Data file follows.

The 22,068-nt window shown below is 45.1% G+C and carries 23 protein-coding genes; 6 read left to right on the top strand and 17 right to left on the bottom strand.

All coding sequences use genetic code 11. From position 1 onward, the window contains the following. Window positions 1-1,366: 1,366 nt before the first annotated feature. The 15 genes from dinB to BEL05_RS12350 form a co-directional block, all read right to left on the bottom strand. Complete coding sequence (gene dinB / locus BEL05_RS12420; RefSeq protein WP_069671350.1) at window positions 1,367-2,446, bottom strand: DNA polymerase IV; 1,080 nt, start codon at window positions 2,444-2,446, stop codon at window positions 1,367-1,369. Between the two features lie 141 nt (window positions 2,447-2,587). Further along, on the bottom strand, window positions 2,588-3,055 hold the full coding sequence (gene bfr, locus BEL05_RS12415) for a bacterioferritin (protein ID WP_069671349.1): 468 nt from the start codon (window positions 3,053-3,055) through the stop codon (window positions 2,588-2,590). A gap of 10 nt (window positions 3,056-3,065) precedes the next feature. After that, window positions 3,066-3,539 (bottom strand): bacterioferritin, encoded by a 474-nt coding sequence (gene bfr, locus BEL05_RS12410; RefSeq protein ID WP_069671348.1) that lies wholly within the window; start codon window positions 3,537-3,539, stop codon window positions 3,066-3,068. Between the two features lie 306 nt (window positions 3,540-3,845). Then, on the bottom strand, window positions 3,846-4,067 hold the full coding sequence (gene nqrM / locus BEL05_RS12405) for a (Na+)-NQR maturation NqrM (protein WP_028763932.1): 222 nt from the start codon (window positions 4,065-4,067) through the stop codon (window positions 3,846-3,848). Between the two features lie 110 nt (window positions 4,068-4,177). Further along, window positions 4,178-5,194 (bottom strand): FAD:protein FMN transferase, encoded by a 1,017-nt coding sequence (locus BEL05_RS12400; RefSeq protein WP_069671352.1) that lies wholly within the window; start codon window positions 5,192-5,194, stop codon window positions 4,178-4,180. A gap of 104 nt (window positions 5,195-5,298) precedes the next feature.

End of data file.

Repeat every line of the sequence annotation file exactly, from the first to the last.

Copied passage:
The 22,068-nt window shown below is 45.1% G+C and carries 23 protein-coding genes; 6 read left to right on the top strand and 17 right to left on the bottom strand.

All coding sequences use genetic code 11. From position 1 onward, the window contains the following. Window positions 1-1,366: 1,366 nt before the first annotated feature. The 15 genes from dinB to BEL05_RS12350 form a co-directional block, all read right to left on the bottom strand. Complete coding sequence (gene dinB / locus BEL05_RS12420; RefSeq protein WP_069671350.1) at window positions 1,367-2,446, bottom strand: DNA polymerase IV; 1,080 nt, start codon at window positions 2,444-2,446, stop codon at window positions 1,367-1,369. Between the two features lie 141 nt (window positions 2,447-2,587). Further along, on the bottom strand, window positions 2,588-3,055 hold the full coding sequence (gene bfr, locus BEL05_RS12415) for a bacterioferritin (protein ID WP_069671349.1): 468 nt from the start codon (window positions 3,053-3,055) through the stop codon (window positions 2,588-2,590). A gap of 10 nt (window positions 3,056-3,065) precedes the next feature. After that, window positions 3,066-3,539 (bottom strand): bacterioferritin, encoded by a 474-nt coding sequence (gene bfr, locus BEL05_RS12410; RefSeq protein ID WP_069671348.1) that lies wholly within the window; start codon window positions 3,537-3,539, stop codon window positions 3,066-3,068. Between the two features lie 306 nt (window positions 3,540-3,845). Then, on the bottom strand, window positions 3,846-4,067 hold the full coding sequence (gene nqrM / locus BEL05_RS12405) for a (Na+)-NQR maturation NqrM (protein WP_028763932.1): 222 nt from the start codon (window positions 4,065-4,067) through the stop codon (window positions 3,846-3,848). Between the two features lie 110 nt (window positions 4,068-4,177). Further along, window positions 4,178-5,194 (bottom strand): FAD:protein FMN transferase, encoded by a 1,017-nt coding sequence (locus BEL05_RS12400; RefSeq protein WP_069671352.1) that lies wholly within the window; start codon window positions 5,192-5,194, stop codon window positions 4,178-4,180. A gap of 104 nt (window positions 5,195-5,298) precedes the next feature.